With businesses in the past few years moving towards globalization, they are facing increasing challenges in terms of acquiring customers, onboarding workers and vendors, finding partners and suppliers, and ensuring continuity of business in the pandemic.
Today the biggest question that all manufacturers need to answer is — Which strategies should they employ to mitigate the disruption risks for supply chains? And where should organizations start?
To thrive in the "new normal," organizations will need to rework their business models and be open to a shift in mindset. What’s needed today is true transformation by altering the very fabric on which a business operates — how the supply chain is planned, managed, and ensures last-mile delivery. In fact, I would say everything from building capabilities to changing the work culture and elevating financial performance will only be sustainable once businesses adopt this transformation.
Here is my handpicked 10-point approach for any such business looking to ensure continuity of service by building a secure and resilient supply chain:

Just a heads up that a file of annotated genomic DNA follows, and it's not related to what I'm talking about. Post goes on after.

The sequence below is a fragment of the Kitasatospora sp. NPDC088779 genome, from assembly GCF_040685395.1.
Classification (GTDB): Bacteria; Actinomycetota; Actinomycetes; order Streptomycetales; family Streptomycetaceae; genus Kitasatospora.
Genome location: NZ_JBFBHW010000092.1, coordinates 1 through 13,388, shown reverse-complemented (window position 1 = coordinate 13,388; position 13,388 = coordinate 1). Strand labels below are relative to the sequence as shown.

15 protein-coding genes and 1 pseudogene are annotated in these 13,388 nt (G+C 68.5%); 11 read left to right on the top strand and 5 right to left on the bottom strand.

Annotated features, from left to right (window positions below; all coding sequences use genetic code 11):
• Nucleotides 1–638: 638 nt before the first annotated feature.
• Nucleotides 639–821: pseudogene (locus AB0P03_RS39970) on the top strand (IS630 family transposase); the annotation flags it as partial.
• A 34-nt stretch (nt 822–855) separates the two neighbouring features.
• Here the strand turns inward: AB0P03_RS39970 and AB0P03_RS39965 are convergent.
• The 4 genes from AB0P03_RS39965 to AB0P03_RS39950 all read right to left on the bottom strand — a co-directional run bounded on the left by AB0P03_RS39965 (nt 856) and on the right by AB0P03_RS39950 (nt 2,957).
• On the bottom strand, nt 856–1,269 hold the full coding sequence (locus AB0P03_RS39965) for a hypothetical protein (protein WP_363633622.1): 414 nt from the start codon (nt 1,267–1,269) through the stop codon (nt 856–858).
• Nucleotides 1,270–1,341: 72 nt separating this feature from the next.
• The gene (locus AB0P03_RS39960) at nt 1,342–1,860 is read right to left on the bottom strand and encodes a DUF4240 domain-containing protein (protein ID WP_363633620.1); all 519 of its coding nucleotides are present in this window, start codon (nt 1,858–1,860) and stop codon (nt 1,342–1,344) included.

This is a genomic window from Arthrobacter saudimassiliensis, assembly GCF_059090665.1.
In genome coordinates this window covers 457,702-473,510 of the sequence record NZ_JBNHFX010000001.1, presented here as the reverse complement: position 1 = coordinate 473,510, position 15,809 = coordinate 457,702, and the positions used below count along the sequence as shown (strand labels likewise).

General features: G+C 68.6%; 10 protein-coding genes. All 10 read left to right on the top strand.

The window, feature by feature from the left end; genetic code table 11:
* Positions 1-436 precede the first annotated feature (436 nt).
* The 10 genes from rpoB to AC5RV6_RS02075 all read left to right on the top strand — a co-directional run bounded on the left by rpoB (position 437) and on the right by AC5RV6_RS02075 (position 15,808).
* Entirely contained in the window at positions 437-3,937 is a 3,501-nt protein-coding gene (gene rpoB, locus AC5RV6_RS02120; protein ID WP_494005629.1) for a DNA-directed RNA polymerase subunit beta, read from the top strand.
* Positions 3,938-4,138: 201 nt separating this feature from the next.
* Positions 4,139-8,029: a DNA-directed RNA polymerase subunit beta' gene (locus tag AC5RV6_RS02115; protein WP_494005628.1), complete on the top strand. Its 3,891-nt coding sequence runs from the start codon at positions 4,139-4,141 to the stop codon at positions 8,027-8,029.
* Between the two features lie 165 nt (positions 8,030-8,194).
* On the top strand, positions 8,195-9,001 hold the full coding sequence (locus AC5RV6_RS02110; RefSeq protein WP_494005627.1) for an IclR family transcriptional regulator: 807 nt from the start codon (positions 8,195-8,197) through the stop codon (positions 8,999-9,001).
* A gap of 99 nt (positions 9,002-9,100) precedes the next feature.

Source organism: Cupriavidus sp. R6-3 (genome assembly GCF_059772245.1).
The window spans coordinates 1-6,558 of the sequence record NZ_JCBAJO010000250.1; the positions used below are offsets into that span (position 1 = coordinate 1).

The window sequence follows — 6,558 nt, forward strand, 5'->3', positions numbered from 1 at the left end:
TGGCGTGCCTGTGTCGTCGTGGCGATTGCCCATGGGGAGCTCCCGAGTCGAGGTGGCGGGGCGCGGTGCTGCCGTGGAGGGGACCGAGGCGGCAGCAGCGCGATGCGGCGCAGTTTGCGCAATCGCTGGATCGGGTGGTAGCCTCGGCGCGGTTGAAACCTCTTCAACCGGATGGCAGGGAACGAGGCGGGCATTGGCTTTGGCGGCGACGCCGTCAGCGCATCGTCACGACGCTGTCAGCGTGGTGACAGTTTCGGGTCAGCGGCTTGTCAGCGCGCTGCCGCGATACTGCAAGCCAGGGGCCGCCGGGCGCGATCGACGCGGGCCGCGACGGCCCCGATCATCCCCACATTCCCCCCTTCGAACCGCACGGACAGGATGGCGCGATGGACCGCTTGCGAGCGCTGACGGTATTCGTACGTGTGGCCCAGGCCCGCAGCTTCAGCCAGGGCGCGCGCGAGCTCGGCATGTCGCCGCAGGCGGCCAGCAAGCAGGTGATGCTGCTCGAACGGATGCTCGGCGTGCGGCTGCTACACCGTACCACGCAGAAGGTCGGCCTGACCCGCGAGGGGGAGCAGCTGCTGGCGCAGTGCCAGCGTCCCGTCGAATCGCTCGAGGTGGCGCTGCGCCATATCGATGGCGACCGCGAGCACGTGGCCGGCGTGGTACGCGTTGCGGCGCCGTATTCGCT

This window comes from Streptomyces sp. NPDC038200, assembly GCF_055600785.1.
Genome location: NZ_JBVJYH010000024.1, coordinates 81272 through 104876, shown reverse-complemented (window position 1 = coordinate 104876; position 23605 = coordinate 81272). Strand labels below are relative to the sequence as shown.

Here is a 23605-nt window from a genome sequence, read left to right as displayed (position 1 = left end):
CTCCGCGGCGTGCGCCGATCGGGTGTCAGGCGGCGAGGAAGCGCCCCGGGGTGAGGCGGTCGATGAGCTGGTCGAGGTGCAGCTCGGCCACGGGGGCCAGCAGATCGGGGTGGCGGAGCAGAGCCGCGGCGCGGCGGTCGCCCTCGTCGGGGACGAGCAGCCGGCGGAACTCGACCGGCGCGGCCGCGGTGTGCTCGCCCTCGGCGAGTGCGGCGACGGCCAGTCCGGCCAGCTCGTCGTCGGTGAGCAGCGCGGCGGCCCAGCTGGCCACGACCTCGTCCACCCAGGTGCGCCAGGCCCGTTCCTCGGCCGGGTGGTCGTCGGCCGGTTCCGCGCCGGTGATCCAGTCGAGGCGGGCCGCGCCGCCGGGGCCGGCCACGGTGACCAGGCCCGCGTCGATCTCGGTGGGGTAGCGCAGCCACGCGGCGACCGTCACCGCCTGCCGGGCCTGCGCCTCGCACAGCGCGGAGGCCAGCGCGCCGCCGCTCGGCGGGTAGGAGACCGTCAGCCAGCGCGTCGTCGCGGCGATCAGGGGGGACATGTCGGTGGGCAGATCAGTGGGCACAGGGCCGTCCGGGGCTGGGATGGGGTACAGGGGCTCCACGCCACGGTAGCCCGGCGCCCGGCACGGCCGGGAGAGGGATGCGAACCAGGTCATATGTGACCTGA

Scale the Use of Responsible AI
A data-driven reinvention of business practices will be critical in post-pandemic growth. Businesses will need to embrace the use of responsible AI capabilities to recover and return to their pre-pandemic growth plans. Businesses would need to leverage AI across their supply chain, business processes, customer experience, and employee experience. Who does it more professionally and ethically will be the key.
Businesses should adopt the use of digital data and insights more extensively as part of their strategy. Cross-platform digitization can help them understand things clearer and faster to predict and prevent unnecessary blockages in their supply chain and vendor management structures.
Apply Systems Thinking
Leaders need to realize the importance of system thinking as the missing skill-set in this whole pandemic scenario. Businesses should utilize systems thinking to look at a holistic picture of all the interconnected ecosystems. They will then be able to predict evolving complexities and the risks associated with them.
Define New Processes and Create Multidisciplinary Teams
To be successful in the future, businesses need to define more flexible, adaptive, and resilient processes and establish multi-disciplinary teams to define new processes and innovate for new products.
Adopt a Cloud-First Approach